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Political Discussion in the Workplace

Talking politics at work can be divisive and undermine the good relationships needed to be productive and collaborative, but there are a number of things managers can do to keep this from happening.

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    Political Discussion in the Workplace

    Political Discussion in the Workplace

    According a recent survey by Glassdoor1, most employees (60 percent) believe that political discussion at work is “unacceptable,” though 50 percent have done so.

    Workers of a certain age were advised early in their careers that discussing politics and religion in the workplace was to be avoided at all costs. Times have changed. Today, we read of high-tech companies providing internal chat rooms where politics are a central discussion topic and workers publicly oppose management policies and decisions they feel run counter to their political beliefs.

    Permitting such political discussion can be a minefield; Alphabet’s internal message boards got so out of control that the company issued new guidelines last year after acknowledging that the discourse had turned toxic. This is the same company in which employees walked out in protest over payouts to executives accused of sexual harassment and have lobbied the company not to work with the Department of Defense (DOD).

    Let’s face it, politics can be divisive and undermine the good relationships needed to be productive and collaborative; however, there are a number of things managers can do to keep this from happening.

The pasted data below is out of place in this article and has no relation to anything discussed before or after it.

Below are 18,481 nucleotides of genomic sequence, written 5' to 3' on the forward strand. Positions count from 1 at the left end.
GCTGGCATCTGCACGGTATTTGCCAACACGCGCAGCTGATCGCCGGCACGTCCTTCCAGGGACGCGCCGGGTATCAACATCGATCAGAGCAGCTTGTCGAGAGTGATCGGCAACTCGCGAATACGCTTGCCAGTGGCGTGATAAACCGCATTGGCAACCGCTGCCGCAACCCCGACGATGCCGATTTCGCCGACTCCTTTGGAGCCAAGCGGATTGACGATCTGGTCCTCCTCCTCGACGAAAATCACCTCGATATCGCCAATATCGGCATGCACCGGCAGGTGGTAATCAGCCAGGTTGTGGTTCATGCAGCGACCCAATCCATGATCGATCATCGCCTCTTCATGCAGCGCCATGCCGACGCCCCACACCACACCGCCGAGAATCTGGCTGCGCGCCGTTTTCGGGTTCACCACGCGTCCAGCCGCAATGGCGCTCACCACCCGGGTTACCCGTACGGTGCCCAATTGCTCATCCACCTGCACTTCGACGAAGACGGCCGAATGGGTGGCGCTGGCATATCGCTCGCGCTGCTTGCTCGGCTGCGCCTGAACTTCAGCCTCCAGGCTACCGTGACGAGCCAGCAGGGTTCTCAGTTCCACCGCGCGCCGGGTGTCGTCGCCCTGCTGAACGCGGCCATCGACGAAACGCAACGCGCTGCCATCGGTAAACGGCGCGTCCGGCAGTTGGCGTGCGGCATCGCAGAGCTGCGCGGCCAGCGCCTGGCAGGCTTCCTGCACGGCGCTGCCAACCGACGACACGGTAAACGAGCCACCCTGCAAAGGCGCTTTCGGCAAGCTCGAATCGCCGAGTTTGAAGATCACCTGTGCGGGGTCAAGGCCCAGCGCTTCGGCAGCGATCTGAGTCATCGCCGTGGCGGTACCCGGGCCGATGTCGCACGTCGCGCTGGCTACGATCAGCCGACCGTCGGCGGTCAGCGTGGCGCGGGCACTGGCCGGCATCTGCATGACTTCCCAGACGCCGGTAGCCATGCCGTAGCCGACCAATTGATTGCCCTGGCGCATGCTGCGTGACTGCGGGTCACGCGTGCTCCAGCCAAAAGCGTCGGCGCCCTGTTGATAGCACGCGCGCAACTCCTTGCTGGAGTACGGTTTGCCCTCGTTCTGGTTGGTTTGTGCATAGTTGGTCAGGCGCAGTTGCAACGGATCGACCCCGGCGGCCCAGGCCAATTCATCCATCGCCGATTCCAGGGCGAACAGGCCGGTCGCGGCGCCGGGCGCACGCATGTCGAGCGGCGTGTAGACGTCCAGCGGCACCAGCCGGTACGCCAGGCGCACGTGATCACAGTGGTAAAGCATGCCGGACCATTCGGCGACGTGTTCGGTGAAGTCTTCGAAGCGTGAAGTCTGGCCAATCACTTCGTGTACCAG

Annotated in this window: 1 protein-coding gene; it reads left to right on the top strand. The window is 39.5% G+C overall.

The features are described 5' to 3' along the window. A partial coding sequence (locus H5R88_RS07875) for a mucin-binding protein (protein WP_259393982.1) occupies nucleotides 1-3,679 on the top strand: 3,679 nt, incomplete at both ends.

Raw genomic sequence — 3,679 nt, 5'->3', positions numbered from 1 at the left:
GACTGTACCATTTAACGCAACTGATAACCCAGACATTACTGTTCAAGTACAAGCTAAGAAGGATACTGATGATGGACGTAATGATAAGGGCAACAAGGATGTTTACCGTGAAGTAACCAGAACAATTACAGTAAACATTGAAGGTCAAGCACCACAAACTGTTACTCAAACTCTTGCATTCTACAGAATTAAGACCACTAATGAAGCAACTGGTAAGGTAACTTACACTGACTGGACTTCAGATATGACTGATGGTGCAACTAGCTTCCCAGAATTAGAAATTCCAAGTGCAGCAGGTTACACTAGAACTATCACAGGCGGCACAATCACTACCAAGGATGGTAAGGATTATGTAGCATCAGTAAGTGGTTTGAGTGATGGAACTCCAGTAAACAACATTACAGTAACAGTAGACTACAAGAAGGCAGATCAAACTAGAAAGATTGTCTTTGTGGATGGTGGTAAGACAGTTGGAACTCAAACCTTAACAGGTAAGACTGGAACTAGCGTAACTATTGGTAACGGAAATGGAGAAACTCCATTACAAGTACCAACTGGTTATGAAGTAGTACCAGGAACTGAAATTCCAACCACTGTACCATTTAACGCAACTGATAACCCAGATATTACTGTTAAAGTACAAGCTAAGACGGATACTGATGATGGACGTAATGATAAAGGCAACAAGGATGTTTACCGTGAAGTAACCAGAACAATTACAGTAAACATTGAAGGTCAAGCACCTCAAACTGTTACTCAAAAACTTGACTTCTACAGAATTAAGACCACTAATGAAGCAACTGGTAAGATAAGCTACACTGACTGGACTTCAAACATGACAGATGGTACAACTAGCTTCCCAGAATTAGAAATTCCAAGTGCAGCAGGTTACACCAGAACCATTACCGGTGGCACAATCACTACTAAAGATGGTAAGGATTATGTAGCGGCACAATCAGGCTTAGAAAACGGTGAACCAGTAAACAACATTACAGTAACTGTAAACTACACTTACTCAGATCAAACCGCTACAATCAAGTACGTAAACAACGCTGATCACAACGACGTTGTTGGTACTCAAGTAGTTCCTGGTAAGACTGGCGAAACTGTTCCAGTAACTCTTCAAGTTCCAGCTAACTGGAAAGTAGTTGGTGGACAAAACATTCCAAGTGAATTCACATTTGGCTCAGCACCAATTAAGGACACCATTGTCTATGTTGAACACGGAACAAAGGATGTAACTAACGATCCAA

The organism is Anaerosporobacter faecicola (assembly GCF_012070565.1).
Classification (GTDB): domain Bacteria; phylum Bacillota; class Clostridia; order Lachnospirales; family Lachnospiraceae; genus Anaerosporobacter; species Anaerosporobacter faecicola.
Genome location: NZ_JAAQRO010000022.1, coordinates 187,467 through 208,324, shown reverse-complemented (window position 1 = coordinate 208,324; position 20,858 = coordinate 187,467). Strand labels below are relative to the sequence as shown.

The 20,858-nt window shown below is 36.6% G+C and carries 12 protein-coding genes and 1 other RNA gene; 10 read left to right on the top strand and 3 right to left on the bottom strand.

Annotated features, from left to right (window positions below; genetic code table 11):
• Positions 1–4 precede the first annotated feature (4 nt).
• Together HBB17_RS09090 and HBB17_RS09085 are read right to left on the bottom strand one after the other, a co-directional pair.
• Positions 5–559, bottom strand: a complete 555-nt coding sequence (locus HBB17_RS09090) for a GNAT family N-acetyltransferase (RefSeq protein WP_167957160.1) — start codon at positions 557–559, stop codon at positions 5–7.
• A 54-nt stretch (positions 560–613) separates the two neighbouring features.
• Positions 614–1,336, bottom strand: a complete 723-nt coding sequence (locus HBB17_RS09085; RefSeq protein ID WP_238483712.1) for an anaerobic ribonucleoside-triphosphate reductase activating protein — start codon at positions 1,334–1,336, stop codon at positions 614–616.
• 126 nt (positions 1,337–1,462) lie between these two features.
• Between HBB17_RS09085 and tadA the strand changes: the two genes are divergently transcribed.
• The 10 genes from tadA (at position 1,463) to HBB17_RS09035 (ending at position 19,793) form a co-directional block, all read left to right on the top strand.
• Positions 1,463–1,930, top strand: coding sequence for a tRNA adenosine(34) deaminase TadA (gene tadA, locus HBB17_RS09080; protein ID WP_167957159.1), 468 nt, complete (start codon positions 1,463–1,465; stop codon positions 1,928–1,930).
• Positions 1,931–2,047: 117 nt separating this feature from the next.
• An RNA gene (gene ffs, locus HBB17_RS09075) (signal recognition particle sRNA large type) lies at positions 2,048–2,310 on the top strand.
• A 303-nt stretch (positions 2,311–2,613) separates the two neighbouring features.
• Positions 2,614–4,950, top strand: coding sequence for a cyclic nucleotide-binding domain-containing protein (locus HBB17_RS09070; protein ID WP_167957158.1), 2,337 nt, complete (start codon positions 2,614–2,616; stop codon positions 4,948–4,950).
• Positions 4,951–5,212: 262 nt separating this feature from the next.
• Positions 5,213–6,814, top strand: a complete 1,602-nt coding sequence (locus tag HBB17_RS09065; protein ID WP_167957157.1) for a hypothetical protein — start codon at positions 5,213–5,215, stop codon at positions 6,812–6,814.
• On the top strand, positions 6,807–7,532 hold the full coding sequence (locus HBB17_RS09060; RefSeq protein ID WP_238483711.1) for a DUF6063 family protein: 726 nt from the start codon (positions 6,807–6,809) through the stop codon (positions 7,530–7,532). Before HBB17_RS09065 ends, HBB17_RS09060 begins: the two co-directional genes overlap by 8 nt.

Some Advice from the HR Experts

    The Society for Human Resource Management (SHRM) offers some important guidance for managers and employers.

    1. Establish office policies and conduct training sessions on being respectful to all employees. SHRM recommends avoiding a specific focus on politics, which may add fuel to the fire.
    2. Some corporate policies to consider implementing include banning political campaigning in the workplace, using company computers to send emails with a political message, wearing clothes or accessories with political messages and prohibiting political messages in the workplace, even in private offices or cubicles.
    3. Stress the difference between what constitutes expressing an opinion and what rises to the level of harassment.
    4. Senior leaders should avoid political discussions in the workplace to set an example. Moreover, hearing political opinions from management may intimidate workers, fearing that they must agree or their careers will be harmed.
    5. Avoid politically-oriented programs in the workplace. It’s better to air CNBC or “Casablanca” in the lunchroom than it is to broadcast an MSNBC or Fox News opinion show.

    SHRM also cautions that banning speech may go too far. For instance, stifling talk of unionization or workplace conditions may run afoul of federal laws. They also point out that state laws differ, so employers should also be mindful of what political expressions may be protected in their state.

    Source:

    1. https://www.glassdoor.com/blog/app/uploads/sites/2/20-02-03-Politics-at-Work-Fact-Sheet-Glassdoor.pdf

    See referenced disclosure (2) at http://blog.americanportfolios.com/disclosures/    

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